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Marina Antunes [Celluloid 10.27.16] Australia thriller noir crime

Goldstone is a sad place. A frontier town in the middle of the desert, it's the kind of place you'd expect to have been erased from the map a long time ago. Everything about it is temporary: the homes, the offices, the motel… trailers which have been dropped in place. Everything, that is, with the exception of the mine. Goldstone continues on because the mining company has uncovered huge deposits of gold in the nearby indigenous land and the local mining bosses will do anything to keep the gold flowing.

The setting alone is almost enough to set-up Ivan Sen's Goldstone as a movie to see but into the mix the writer/director throws is the story of Jay Swan, a city investigator on the trail of a missing woman thought to have last been seen in the town. Jay has problems but he's a good man and his trip to Goldstone turns out to be as much about solving the case of the missing woman as it is about finding himself, making the movie far more interesting that your average outback thriller.

For starters, there's the political power play in motion between the mine administrators, the town politicians and the aboriginal leaders. Then there's the young town sheriff who means well but is inexperienced and perhaps letting things slide because he's friendly with the mostly white locals. Into all of this Sen mixes Jay with his own demons and his search for salvation and that personal struggle, brings with it an entirely new set of themes.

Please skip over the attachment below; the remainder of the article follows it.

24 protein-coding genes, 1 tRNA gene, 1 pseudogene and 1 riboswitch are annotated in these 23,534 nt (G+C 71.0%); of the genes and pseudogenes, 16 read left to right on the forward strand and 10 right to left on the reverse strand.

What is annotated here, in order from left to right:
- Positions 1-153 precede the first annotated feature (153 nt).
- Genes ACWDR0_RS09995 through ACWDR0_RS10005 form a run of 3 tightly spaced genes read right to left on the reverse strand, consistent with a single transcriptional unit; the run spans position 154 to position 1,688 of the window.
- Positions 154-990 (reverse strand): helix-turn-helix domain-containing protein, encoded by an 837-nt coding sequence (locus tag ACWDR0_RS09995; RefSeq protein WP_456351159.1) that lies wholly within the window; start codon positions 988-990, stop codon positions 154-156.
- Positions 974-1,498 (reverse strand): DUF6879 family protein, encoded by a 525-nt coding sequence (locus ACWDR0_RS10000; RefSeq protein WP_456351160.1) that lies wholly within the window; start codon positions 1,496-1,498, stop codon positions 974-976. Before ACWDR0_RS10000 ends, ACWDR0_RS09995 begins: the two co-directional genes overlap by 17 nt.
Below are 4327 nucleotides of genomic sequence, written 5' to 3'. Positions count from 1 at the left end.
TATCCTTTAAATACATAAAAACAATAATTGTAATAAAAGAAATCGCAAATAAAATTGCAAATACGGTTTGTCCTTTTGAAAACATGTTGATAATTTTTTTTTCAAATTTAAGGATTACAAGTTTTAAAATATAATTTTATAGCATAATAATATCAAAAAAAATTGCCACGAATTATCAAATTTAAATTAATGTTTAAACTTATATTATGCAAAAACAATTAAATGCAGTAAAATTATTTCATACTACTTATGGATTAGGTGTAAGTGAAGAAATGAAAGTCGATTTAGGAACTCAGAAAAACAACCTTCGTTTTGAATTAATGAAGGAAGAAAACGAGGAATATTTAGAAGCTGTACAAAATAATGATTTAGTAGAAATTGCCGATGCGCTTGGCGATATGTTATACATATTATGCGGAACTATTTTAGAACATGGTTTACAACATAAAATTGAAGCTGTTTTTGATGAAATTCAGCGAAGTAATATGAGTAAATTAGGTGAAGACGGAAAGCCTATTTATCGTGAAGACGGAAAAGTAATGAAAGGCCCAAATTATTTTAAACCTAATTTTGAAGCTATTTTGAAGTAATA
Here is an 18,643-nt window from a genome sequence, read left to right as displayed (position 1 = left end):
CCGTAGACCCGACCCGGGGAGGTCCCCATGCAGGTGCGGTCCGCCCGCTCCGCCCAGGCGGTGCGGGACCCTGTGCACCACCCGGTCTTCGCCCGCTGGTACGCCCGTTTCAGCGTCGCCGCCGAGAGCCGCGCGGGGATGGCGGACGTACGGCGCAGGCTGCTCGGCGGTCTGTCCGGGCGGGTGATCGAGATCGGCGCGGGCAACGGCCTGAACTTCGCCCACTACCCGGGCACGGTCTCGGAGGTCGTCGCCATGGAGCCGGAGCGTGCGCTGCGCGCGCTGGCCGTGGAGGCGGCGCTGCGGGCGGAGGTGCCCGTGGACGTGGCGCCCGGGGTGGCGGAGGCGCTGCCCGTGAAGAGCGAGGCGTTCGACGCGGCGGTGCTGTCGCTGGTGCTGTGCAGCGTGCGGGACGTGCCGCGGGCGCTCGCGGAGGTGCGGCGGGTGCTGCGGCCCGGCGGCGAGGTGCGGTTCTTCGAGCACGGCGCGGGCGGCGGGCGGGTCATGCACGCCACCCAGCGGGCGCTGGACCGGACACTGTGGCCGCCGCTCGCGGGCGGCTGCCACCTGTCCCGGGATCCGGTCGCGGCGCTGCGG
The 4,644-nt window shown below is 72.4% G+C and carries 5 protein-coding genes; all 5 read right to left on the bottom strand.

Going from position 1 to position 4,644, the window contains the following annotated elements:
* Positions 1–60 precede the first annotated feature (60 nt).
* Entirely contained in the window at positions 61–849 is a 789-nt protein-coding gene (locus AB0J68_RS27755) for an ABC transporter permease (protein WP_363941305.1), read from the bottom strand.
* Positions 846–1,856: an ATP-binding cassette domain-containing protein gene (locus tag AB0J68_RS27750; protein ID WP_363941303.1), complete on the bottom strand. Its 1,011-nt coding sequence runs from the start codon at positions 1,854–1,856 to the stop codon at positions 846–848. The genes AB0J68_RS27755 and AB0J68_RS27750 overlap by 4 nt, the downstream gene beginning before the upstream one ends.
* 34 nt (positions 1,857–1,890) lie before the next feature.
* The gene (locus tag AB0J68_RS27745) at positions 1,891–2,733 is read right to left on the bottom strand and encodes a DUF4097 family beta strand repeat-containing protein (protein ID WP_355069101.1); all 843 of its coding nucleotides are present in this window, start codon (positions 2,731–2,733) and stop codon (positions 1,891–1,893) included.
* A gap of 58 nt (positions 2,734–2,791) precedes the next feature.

Yet, what I love most about Goldstone are the eccentricities Sen boils into the story from the pie-baking-baby-adopting mayor with a hidden secret played brilliantly by Jacki Weaver to the shorts-wearing mine administrator played by David Wenham. There are endless layers of drama and politics, issues of race and religion, at interplay in Goldstone yet they are all necessary and authentic parts to the story being told. This isn't just a mystery but also a political statement about the state of minority communities – be they in Australia or elsewhere. The stories and themes explored in Sen's film are universal; they also just happen to be weaved into a darn good thriller which culminates into a rather spectacular desert shootout.

Goldstone is not only a great thriller, it's also a movie with an important message about community and the power and importance of making difficult choices. Most importantly, it does all of this without being preachy or garish. Sen continues to prove that he is not only an apt filmmaker but that he's capable of producing entertainment with message. A rare feat indeed.

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Genius (5 years ago) Reply

and then we look to what is happening with pipeline and the People who are protesting their land being destroyed by that pipeline in the Dakotas.


Fred (5 years ago) Reply

This is actially a stand-alone sequel to 'Mystery Road' which featured the same aboriginal detective.

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